MESTECH Principal Investigators
Prof. Fiona Regan - MESTECH Director
Fiona Regan studied Environmental Science and Technology at the Institute of Technology in Sligo and graduated in 1991. She obtained her PhD in Analytical chemistry in 1994, at Dublin City University (DCU). Following her PhD she carried out Postdoctoral research in the physics Department of DCU. On completion of the postdoctoral research programme she took up a position at Limerick Institute of Technology as lecturer in Environmental and Analytical Science in 1996. In 2002 returned to the School of Chemical Sciences, DCU, as a lecturer in analytical chemistry and in 2008 she was promoted to Senior Lecturer. There she has an active research group in the area of separations and sensors for environmental application. Her group (Analytical Environmental Research Group (AER) currently consists of 13 researchers. In 2009 she was promoted to Associate Professor in Environmental Sensing and is PI of the Beaufort Marine Sensing Programme at DCU.
Prof. Dermot Diamond
Dermot Diamond received his Ph.D. and D.Sc. from Queen's University Belfast (Chemical Sensors, 1987, Internet Scale Sensing, 2002), and was VP for Research at Dublin City University (2002-2004). He has published over 200 peer-reviewed papers in international journals, is a named inventor in 13 patents, and is co-author and editor of three books. He is currently director of theNational Centre for Sensor Research (www.ncsr.ie) at Dublin City university, and a Principle Investigator in CLARITY (www.clarity-centre.com/), a major research initiative focused on wireless sensor networks. In 2002 he was awarded the inaugural silver medal for Sensor Research by the Royal Society of Chemistry, London and in 2006 he received the DCU President's Award for research excellence. Details of his research can be found at www.dcu.ie/chemistry/asg.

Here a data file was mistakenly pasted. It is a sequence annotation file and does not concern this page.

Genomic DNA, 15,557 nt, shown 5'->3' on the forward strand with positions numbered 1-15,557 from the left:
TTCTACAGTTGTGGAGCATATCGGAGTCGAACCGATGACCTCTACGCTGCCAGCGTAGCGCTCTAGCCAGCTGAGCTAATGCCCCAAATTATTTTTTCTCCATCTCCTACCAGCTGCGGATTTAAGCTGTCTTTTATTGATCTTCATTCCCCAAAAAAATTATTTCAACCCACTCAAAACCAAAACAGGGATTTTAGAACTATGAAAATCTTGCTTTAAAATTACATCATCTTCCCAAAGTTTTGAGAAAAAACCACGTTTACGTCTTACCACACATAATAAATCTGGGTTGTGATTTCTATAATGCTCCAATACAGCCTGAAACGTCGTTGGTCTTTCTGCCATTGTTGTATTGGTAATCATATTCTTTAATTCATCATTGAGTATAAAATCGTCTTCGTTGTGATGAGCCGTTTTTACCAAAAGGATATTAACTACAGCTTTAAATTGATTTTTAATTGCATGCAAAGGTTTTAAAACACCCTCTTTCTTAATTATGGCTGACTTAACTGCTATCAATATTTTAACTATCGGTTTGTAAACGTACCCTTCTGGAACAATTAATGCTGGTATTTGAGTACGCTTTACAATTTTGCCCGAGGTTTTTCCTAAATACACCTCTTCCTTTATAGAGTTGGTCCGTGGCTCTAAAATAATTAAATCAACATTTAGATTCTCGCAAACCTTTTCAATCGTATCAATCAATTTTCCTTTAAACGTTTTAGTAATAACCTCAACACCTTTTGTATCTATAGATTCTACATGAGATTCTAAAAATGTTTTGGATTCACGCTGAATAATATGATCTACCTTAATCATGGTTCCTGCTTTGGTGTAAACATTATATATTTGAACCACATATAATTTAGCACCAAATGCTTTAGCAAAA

Prof. Alan Smeaton
Alan Smeaton is Professor of Computing in DCU and Deputy Director of CLARITY. His early work focussed on text-based information retrieval then moved to information retrieval of images and then video and lately sensor information. He has graduated more than 25 PhD and M.Sc. research students and currently leads a team of 16 researchers at postdoctoral and PhD levels. He is a member of the editorial boards of 5 journals and has published almost 300 refereed papers/book chapters/proceedings. He has been program chair or co-chair for 10 international conferences and is on the program committees of between 10 and 20 conferences each year. He has 6 patents and has won significant grant income from national and international funding agencies, and from industry.
Prof. Noel O'Connor
Noel E. O'Connor is currently an Associate Professor in the School of Electronic Engineering at DCU and a Principal Investigator in CLARITY. Prof. O'Connor's research interests are in audio-visual (AV) analysis for content-based information retrieval. He has published over 160 peer-reviewed publications, made 11 standards submissions, filed 5 patents, edited 6 journal special issues and spun off a campus company. He has graduated 12 PhD students and has acted as an expert reviewer for a number of EU projects, as well as an expert evaluator for EU FP6 and FP7. He is a member of IEEE, Engineers Ireland and the IET.